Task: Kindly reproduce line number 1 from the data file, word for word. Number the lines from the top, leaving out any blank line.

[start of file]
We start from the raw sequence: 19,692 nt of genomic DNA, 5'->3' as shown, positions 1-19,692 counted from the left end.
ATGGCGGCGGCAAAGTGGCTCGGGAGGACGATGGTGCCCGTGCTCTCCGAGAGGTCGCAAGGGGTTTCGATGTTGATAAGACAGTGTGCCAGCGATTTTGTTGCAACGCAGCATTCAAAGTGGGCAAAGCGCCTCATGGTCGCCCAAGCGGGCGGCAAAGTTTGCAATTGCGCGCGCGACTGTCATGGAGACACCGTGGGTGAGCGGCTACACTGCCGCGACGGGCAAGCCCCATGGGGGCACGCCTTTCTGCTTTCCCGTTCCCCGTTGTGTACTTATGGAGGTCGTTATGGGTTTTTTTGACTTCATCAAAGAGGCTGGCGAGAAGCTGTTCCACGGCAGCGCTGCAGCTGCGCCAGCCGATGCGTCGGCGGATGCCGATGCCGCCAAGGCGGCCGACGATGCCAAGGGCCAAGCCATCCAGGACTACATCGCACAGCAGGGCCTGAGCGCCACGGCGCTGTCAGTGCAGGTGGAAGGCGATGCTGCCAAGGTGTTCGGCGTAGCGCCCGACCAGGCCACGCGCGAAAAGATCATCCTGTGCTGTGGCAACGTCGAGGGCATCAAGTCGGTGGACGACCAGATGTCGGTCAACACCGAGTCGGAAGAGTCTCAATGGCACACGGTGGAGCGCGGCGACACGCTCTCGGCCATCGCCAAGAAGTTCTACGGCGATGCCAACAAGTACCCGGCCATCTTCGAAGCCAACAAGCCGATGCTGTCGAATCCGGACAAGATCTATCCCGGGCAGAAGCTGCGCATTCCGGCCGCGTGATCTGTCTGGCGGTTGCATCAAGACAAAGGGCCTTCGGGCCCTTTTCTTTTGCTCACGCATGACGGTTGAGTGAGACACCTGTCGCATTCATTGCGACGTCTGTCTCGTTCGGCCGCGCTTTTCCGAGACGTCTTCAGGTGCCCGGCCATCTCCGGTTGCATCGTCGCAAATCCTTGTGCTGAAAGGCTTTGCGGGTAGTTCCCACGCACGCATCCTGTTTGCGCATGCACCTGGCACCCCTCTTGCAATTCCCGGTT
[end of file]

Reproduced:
We start from the raw sequence: 19,692 nt of genomic DNA, 5'->3' as shown, positions 1-19,692 counted from the left end.